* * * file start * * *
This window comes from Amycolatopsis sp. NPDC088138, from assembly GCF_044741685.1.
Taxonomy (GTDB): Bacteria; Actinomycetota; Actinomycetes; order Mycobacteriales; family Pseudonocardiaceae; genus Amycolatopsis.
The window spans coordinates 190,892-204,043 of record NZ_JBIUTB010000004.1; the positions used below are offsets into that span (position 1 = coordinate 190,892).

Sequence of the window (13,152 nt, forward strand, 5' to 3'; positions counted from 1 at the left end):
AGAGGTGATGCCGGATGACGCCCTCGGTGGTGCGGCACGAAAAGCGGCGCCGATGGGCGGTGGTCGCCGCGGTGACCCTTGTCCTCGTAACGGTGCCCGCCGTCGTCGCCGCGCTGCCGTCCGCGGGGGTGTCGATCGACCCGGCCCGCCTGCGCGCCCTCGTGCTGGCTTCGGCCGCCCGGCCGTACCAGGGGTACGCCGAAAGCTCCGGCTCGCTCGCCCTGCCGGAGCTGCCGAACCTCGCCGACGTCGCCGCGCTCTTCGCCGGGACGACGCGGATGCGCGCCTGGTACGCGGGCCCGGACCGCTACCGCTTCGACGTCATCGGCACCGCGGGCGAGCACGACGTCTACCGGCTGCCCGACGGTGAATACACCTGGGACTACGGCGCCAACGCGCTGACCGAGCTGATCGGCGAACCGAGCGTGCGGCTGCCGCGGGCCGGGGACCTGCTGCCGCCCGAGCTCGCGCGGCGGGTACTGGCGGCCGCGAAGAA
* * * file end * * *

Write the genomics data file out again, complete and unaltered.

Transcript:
This window comes from Amycolatopsis sp. NPDC088138, from assembly GCF_044741685.1.
Taxonomy (GTDB): Bacteria; Actinomycetota; Actinomycetes; order Mycobacteriales; family Pseudonocardiaceae; genus Amycolatopsis.
The window spans coordinates 190,892-204,043 of record NZ_JBIUTB010000004.1; the positions used below are offsets into that span (position 1 = coordinate 190,892).

Sequence of the window (13,152 nt, forward strand, 5' to 3'; positions counted from 1 at the left end):
AGAGGTGATGCCGGATGACGCCCTCGGTGGTGCGGCACGAAAAGCGGCGCCGATGGGCGGTGGTCGCCGCGGTGACCCTTGTCCTCGTAACGGTGCCCGCCGTCGTCGCCGCGCTGCCGTCCGCGGGGGTGTCGATCGACCCGGCCCGCCTGCGCGCCCTCGTGCTGGCTTCGGCCGCCCGGCCGTACCAGGGGTACGCCGAAAGCTCCGGCTCGCTCGCCCTGCCGGAGCTGCCGAACCTCGCCGACGTCGCCGCGCTCTTCGCCGGGACGACGCGGATGCGCGCCTGGTACGCGGGCCCGGACCGCTACCGCTTCGACGTCATCGGCACCGCGGGCGAGCACGACGTCTACCGGCTGCCCGACGGTGAATACACCTGGGACTACGGCGCCAACGCGCTGACCGAGCTGATCGGCGAACCGAGCGTGCGGCTGCCGCGGGCCGGGGACCTGCTGCCGCCCGAGCTCGCGCGGCGGGTACTGGCGGCCGCGAAGAA